As I explained in another post, it’s credible that SAP is very serious about its new ByDemand SaaS (Software as a Service) offering. While I haven’t been briefed on the product (er, service), I’m guessing ByDemand is pretty good, or soon will be. I have three major reasons for this opinion.
SAP sure has a lot of resources to bring to bear – and as previously noted, I think the company is dead serious about this initiative.
On the back end, the business-service granularity SAP has been implementing is well-suited to deal with the unique challenges of SaaS, both the very real (e.g., short upgrade cycles) and the largely imaginary (e.g., multi-tenancy).
SAP recently hired Dan Rosenberg away from Oracle to head its UI efforts, and Release 1 of a Dan Rosenberg user interface is likely to be very good. I know Dennis Howlett has a contrary view, and he’s actually seen the product. Even so, I’m optimistic about SAP’s claims to have designed the UI with an open mind, for maximum ease and simplicity, and validated by many rounds of testing.
As for sales and marketing – that’s a solvable problem. Indeed, SaaS and high-end packaged software can be synergistic businesses. True, a ByDemand salesman will need to earn much lower compensation than a high-end software sales team leader. But that’s a management challenge companies like SAP already know how to meet. Inside salespeople, product specialists, and so on can already tend to be compensated a lot less than the classic account-manager types are.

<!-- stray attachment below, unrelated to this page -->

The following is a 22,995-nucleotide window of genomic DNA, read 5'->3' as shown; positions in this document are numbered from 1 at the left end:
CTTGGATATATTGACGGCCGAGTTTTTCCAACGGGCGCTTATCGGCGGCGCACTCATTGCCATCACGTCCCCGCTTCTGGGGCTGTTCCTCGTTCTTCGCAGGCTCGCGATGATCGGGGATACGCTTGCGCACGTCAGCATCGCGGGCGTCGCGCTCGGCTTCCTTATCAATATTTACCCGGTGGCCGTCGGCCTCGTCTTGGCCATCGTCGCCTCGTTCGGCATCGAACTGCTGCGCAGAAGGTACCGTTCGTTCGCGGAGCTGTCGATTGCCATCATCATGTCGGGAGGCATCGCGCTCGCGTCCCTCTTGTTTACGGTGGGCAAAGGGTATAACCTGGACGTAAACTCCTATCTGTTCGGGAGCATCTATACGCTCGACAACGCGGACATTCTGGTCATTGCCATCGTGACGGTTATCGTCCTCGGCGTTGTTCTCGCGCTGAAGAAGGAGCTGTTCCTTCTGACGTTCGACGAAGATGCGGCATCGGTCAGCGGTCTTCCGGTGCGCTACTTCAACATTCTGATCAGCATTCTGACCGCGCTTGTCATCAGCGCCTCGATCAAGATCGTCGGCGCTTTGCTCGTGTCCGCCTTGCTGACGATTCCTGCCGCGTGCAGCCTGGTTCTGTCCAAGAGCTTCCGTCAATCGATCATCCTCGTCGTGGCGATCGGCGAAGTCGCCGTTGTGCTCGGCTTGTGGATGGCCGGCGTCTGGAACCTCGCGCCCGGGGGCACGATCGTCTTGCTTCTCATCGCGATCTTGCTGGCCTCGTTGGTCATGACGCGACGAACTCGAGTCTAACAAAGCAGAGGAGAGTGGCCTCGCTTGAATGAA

By the way, I think the assumption SAP needs to sell ByDemand via indirect channels is an erroneous one. (Dennis Howlett seems to be at least partway to recognizing this. He also reports that SAP realizes that this is truly a sales issue.) Hence my stress on SAP’s internal sales management issues.
All this assumes, of course, that SAP’s ethics and organization aren’t as screwed up as I sometimes fear.